The DNA polymerase α/primase complex forms an essential part of the eukaryotic replisome. The catalytic subunits of primase and Pol α synthesise composite RNA-DNA primers that initiate the leading and lagging DNA strands at replication forks. The physical basis and physiological significance of tethering primase to the eukaryotic replisome via Pol α remain poorly characterised. We have identified a short conserved motif at the extreme C-terminus of Pol α that is critical for interaction of the yeast orthologue Pol1 with primase. We show that truncation of the C-terminal residues 1452-1468 of Pol1 abrogates the interaction with the primase, as does mutation to alanine of the invariant amino acid F1463. Conversely, a Pol1 peptide spanning the last 16 residues binds primase with high affinity, and the equivalent peptide from human Pol α binds primase in an analogous fashion. These in vitro data are mirrored by experiments in yeast cells, as primase does not interact in cell extracts with Pol1 that either terminates at residue 1452 or has the F1463A mutation. The ability to disrupt the association between primase and Pol α allowed us to assess the physiological significance of primase being tethered to the eukaryotic replisome in this way. We find that the F1463A mutation in Pol1 renders yeast cells dependent on the S-phase checkpoint, whereas truncation of Pol1 at amino acid 1452 blocks yeast cell proliferation. These findings indicate that tethering of primase to the replisome by Pol α is critical for the normal action of DNA replication forks in eukaryotic cells.

Structural and functional insights into DNA-end processing by the archaeal HerA helicase-NurA nuclease complex.
Blackwood JK, Rzechorzek NJ, Abrams AS, Maman JD, Pellegrini L, Robinson NP. Nucleic Acids Res. 2012 40 3183-96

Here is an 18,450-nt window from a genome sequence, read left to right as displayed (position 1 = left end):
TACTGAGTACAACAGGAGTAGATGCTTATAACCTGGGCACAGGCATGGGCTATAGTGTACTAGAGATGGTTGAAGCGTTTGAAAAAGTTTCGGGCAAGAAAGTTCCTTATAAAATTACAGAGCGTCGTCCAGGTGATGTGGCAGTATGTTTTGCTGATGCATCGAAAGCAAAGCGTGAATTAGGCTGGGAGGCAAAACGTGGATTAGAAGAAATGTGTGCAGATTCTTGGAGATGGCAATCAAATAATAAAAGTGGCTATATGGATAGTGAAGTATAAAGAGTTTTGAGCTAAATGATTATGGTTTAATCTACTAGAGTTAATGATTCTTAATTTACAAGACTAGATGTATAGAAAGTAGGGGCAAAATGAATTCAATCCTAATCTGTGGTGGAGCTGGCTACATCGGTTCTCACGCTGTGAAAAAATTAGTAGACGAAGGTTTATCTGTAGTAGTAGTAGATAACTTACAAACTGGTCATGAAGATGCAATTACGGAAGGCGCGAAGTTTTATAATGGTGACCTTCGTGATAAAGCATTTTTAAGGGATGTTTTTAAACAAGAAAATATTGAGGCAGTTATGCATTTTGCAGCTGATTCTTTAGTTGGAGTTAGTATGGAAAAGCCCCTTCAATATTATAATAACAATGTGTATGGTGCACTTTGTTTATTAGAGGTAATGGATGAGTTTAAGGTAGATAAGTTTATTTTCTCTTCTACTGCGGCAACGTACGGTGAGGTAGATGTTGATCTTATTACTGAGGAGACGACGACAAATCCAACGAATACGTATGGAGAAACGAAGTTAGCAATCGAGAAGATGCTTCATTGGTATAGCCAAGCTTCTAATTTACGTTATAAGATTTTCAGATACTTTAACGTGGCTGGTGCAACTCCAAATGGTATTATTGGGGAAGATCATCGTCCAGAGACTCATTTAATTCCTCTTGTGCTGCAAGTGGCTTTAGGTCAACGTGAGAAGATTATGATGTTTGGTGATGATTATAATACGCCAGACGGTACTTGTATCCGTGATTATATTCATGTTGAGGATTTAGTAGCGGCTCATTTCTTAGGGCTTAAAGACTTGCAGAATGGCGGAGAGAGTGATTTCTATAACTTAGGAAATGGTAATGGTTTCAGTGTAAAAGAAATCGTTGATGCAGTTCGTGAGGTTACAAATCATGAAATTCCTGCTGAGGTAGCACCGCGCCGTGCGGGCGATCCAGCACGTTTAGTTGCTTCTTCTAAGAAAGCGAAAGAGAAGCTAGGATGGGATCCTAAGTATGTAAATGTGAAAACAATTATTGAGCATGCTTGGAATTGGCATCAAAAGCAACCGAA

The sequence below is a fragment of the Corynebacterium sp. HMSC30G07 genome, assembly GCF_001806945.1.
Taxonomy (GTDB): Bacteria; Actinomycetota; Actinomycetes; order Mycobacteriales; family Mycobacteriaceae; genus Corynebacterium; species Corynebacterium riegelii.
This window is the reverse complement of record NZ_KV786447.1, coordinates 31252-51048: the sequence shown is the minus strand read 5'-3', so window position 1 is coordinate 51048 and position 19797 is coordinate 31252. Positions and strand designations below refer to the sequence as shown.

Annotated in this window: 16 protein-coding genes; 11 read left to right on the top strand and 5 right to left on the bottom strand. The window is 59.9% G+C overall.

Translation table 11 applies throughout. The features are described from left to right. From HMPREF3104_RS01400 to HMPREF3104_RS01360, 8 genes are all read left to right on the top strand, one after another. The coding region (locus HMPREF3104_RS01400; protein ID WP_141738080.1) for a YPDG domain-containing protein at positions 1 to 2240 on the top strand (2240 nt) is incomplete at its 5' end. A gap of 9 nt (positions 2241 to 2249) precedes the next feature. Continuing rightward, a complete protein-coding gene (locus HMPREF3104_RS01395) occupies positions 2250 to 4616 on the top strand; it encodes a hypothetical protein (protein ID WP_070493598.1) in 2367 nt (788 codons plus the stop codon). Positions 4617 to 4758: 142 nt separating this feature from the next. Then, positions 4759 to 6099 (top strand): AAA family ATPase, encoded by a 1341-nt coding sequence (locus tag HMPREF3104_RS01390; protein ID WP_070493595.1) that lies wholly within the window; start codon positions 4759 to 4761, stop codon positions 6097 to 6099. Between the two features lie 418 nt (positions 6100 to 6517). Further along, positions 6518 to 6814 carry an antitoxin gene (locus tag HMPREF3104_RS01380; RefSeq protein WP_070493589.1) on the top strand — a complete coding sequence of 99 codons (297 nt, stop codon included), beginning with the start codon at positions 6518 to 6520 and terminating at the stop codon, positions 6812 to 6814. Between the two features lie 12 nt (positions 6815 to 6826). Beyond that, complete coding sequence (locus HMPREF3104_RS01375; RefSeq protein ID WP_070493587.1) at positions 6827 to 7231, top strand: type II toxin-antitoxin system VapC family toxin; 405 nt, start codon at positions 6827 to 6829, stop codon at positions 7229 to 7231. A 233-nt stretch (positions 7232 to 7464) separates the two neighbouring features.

[PubMed] [PDF][Coordinates]


Helicase-nuclease systems dedicated to DNA end resection in preparation for homologous recombination (HR) are present in all kingdoms of life. In thermophilic archaea, the HerA helicase and NurA nuclease cooperate with the highly conserved Mre11 and Rad50 proteins during HR-dependent DNA repair. Here we show that HerA and NurA must interact in a complex with specific subunit stoichiometry to process DNA ends efficiently. We determine crystallographically that NurA folds in a toroidal dimer of intertwined RNaseH-like domains. The central channel of the NurA dimer is too narrow for double-stranded DNA but appears well suited to accommodate one or two strands of an unwound duplex. We map a critical interface of the complex to an exposed hydrophobic epitope of NurA abutting the active site. Based upon the presented evidence, we propose alternative mechanisms of DNA end processing by the HerA-NurA complex.

Flexible tethering of primase and DNA Pol α in the eukaryotic primosome.
Núñez-Ramírez R, Klinge S, Sauguet L, Melero R, Recuero-Checa MA, Kilkenny M, Perera RL, García-Alvarez B, Hall RJ, Nogales E, Pellegrini L, Llorca O. Nucleic Acids Res. 2011, 39, 8187-99. [PubMed] [PDF]